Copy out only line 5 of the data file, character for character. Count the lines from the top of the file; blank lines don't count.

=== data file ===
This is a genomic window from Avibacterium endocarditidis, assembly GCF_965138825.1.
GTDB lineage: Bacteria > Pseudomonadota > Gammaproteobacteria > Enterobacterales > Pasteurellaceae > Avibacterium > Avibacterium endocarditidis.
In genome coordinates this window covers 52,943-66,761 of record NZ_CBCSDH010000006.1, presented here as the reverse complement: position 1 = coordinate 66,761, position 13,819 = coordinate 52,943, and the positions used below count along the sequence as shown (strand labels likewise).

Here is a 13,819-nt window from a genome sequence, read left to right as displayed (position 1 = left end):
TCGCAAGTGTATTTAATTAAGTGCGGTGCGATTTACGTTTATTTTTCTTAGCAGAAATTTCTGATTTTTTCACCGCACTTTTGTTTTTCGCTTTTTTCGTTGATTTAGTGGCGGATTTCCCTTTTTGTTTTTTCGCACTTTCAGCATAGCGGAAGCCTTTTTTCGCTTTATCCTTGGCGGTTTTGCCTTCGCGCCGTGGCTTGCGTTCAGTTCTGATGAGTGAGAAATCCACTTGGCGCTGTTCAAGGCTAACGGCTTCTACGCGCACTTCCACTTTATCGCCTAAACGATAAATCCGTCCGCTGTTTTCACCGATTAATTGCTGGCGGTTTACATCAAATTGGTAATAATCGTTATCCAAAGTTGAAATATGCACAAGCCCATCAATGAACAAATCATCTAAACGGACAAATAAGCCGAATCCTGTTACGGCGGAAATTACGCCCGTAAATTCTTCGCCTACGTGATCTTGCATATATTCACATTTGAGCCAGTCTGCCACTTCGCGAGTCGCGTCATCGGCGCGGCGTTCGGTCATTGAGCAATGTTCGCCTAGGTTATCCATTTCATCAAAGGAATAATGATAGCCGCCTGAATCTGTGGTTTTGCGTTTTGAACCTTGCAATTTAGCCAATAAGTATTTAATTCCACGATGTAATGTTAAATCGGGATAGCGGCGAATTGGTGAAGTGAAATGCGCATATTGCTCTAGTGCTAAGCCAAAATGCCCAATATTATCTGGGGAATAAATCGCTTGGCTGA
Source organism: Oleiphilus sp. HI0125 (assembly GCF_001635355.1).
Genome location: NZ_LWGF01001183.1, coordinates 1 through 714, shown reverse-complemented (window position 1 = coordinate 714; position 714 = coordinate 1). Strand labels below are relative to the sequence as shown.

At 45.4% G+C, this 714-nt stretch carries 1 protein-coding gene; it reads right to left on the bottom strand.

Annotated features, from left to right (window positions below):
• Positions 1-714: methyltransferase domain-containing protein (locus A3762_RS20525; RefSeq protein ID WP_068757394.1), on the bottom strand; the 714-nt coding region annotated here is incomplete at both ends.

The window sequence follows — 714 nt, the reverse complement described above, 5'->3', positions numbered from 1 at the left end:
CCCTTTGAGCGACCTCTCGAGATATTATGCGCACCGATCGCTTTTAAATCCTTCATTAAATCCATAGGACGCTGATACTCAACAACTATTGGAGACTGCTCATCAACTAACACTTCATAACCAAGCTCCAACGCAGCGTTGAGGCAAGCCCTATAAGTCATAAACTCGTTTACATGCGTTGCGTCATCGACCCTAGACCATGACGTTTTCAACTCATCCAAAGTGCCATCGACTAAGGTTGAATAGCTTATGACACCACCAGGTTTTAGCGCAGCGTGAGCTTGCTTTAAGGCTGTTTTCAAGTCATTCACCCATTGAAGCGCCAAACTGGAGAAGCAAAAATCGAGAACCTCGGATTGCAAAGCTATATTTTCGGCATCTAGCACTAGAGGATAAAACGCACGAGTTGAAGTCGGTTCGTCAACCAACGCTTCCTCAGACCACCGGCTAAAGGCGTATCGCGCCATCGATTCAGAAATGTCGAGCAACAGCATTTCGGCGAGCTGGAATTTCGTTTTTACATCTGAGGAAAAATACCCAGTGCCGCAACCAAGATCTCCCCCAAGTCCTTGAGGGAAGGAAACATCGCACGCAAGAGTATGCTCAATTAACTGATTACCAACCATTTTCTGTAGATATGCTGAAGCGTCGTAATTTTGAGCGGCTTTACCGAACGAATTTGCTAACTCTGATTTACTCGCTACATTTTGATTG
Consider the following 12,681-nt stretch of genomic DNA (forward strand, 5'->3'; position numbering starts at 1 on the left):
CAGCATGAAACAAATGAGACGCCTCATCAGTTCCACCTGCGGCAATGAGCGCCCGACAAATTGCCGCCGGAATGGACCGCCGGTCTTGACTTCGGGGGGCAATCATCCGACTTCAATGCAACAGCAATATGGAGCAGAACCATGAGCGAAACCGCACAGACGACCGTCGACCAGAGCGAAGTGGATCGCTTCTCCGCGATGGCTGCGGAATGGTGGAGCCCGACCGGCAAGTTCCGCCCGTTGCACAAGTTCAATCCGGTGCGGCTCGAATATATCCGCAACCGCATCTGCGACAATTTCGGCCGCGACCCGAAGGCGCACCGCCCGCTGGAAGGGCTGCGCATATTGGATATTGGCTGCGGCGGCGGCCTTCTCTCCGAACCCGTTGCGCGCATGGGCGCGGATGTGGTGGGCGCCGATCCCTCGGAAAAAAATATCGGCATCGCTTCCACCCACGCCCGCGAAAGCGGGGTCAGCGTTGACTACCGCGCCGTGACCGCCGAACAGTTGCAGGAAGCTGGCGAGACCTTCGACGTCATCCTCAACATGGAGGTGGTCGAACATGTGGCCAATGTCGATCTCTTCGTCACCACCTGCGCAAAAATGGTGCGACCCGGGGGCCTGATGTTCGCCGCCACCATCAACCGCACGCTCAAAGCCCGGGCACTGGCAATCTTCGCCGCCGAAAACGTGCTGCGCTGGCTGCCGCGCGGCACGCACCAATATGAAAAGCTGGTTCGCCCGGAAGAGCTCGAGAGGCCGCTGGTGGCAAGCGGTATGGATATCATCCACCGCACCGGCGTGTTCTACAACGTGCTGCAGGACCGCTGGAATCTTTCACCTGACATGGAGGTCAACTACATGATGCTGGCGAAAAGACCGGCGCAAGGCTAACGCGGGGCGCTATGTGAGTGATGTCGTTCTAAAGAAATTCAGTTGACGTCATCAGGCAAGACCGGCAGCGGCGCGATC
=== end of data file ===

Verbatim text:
TCGCAAGTGTATTTAATTAAGTGCGGTGCGATTTACGTTTATTTTTCTTAGCAGAAATTTCTGATTTTTTCACCGCACTTTTGTTTTTCGCTTTTTTCGTTGATTTAGTGGCGGATTTCCCTTTTTGTTTTTTCGCACTTTCAGCATAGCGGAAGCCTTTTTTCGCTTTATCCTTGGCGGTTTTGCCTTCGCGCCGTGGCTTGCGTTCAGTTCTGATGAGTGAGAAATCCACTTGGCGCTGTTCAAGGCTAACGGCTTCTACGCGCACTTCCACTTTATCGCCTAAACGATAAATCCGTCCGCTGTTTTCACCGATTAATTGCTGGCGGTTTACATCAAATTGGTAATAATCGTTATCCAAAGTTGAAATATGCACAAGCCCATCAATGAACAAATCATCTAAACGGACAAATAAGCCGAATCCTGTTACGGCGGAAATTACGCCCGTAAATTCTTCGCCTACGTGATCTTGCATATATTCACATTTGAGCCAGTCTGCCACTTCGCGAGTCGCGTCATCGGCGCGGCGTTCGGTCATTGAGCAATGTTCGCCTAGGTTATCCATTTCATCAAAGGAATAATGATAGCCGCCTGAATCTGTGGTTTTGCGTTTTGAACCTTGCAATTTAGCCAATAAGTATTTAATTCCACGATGTAATGTTAAATCGGGATAGCGGCGAATTGGTGAAGTGAAATGCGCATATTGCTCTAGTGCTAAGCCAAAATGCCCAATATTATCTGGGGAATAAATCGCTTGGCTGA